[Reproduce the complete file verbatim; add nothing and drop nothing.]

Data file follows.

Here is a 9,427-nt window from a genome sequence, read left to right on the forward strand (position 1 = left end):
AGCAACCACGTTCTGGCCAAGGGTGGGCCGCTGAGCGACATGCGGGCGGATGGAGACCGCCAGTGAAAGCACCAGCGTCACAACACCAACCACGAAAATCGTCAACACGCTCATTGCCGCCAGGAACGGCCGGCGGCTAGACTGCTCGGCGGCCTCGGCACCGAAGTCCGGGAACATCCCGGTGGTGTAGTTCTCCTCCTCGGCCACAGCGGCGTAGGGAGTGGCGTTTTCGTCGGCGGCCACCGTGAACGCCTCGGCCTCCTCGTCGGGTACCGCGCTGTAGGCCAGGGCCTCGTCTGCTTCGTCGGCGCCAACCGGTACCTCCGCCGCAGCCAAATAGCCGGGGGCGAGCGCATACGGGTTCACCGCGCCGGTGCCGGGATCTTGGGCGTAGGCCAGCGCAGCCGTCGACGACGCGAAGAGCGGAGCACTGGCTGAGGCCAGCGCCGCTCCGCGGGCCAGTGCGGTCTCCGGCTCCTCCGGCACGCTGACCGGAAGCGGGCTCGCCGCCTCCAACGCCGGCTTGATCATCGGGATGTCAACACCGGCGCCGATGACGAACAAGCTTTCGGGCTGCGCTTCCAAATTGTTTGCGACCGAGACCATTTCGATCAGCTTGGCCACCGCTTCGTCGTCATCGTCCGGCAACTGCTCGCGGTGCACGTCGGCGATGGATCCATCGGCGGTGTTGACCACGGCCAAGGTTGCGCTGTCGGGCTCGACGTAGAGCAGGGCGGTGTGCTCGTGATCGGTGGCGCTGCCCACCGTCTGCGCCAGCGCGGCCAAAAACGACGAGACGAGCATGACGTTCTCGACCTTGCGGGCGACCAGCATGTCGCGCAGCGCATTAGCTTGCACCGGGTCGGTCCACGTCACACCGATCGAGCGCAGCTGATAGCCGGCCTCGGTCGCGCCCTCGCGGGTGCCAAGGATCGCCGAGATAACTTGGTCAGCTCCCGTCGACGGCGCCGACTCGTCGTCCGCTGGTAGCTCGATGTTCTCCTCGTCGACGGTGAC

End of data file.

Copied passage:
Here is a 9,427-nt window from a genome sequence, read left to right on the forward strand (position 1 = left end):
AGCAACCACGTTCTGGCCAAGGGTGGGCCGCTGAGCGACATGCGGGCGGATGGAGACCGCCAGTGAAAGCACCAGCGTCACAACACCAACCACGAAAATCGTCAACACGCTCATTGCCGCCAGGAACGGCCGGCGGCTAGACTGCTCGGCGGCCTCGGCACCGAAGTCCGGGAACATCCCGGTGGTGTAGTTCTCCTCCTCGGCCACAGCGGCGTAGGGAGTGGCGTTTTCGTCGGCGGCCACCGTGAACGCCTCGGCCTCCTCGTCGGGTACCGCGCTGTAGGCCAGGGCCTCGTCTGCTTCGTCGGCGCCAACCGGTACCTCCGCCGCAGCCAAATAGCCGGGGGCGAGCGCATACGGGTTCACCGCGCCGGTGCCGGGATCTTGGGCGTAGGCCAGCGCAGCCGTCGACGACGCGAAGAGCGGAGCACTGGCTGAGGCCAGCGCCGCTCCGCGGGCCAGTGCGGTCTCCGGCTCCTCCGGCACGCTGACCGGAAGCGGGCTCGCCGCCTCCAACGCCGGCTTGATCATCGGGATGTCAACACCGGCGCCGATGACGAACAAGCTTTCGGGCTGCGCTTCCAAATTGTTTGCGACCGAGACCATTTCGATCAGCTTGGCCACCGCTTCGTCGTCATCGTCCGGCAACTGCTCGCGGTGCACGTCGGCGATGGATCCATCGGCGGTGTTGACCACGGCCAAGGTTGCGCTGTCGGGCTCGACGTAGAGCAGGGCGGTGTGCTCGTGATCGGTGGCGCTGCCCACCGTCTGCGCCAGCGCGGCCAAAAACGACGAGACGAGCATGACGTTCTCGACCTTGCGGGCGACCAGCATGTCGCGCAGCGCATTAGCTTGCACCGGGTCGGTCCACGTCACACCGATCGAGCGCAGCTGATAGCCGGCCTCGGTCGCGCCCTCGCGGGTGCCAAGGATCGCCGAGATAACTTGGTCAGCTCCCGTCGACGGCGCCGACTCGTCGTCCGCTGGTAGCTCGATGTTCTCCTCGTCGACGGTGAC